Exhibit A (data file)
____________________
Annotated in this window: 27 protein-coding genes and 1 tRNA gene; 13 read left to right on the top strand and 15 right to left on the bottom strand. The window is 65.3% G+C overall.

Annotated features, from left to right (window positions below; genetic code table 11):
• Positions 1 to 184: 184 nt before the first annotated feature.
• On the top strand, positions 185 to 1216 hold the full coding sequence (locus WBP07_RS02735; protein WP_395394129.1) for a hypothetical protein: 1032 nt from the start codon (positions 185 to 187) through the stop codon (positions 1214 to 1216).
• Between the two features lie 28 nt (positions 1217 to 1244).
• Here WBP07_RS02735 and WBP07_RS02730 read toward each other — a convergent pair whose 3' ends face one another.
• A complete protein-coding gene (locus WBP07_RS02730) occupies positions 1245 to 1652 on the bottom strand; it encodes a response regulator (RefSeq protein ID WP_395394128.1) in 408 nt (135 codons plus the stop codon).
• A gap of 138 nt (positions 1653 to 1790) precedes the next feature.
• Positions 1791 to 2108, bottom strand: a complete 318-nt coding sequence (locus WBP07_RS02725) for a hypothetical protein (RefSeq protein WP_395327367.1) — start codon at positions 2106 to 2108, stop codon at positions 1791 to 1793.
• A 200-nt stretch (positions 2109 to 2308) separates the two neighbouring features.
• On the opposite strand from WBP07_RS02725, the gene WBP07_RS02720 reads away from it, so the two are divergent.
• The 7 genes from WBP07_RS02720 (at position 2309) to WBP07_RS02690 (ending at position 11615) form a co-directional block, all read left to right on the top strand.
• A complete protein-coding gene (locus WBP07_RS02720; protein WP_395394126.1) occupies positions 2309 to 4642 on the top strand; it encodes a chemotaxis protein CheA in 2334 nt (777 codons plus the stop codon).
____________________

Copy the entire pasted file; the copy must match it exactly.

Annotated in this window: 27 protein-coding genes and 1 tRNA gene; 13 read left to right on the top strand and 15 right to left on the bottom strand. The window is 65.3% G+C overall.

Annotated features, from left to right (window positions below; genetic code table 11):
• Positions 1 to 184: 184 nt before the first annotated feature.
• On the top strand, positions 185 to 1216 hold the full coding sequence (locus WBP07_RS02735; protein WP_395394129.1) for a hypothetical protein: 1032 nt from the start codon (positions 185 to 187) through the stop codon (positions 1214 to 1216).
• Between the two features lie 28 nt (positions 1217 to 1244).
• Here WBP07_RS02735 and WBP07_RS02730 read toward each other — a convergent pair whose 3' ends face one another.
• A complete protein-coding gene (locus WBP07_RS02730) occupies positions 1245 to 1652 on the bottom strand; it encodes a response regulator (RefSeq protein ID WP_395394128.1) in 408 nt (135 codons plus the stop codon).
• A gap of 138 nt (positions 1653 to 1790) precedes the next feature.
• Positions 1791 to 2108, bottom strand: a complete 318-nt coding sequence (locus WBP07_RS02725) for a hypothetical protein (RefSeq protein WP_395327367.1) — start codon at positions 2106 to 2108, stop codon at positions 1791 to 1793.
• A 200-nt stretch (positions 2109 to 2308) separates the two neighbouring features.
• On the opposite strand from WBP07_RS02725, the gene WBP07_RS02720 reads away from it, so the two are divergent.
• The 7 genes from WBP07_RS02720 (at position 2309) to WBP07_RS02690 (ending at position 11615) form a co-directional block, all read left to right on the top strand.
• A complete protein-coding gene (locus WBP07_RS02720; protein WP_395394126.1) occupies positions 2309 to 4642 on the top strand; it encodes a chemotaxis protein CheA in 2334 nt (777 codons plus the stop codon).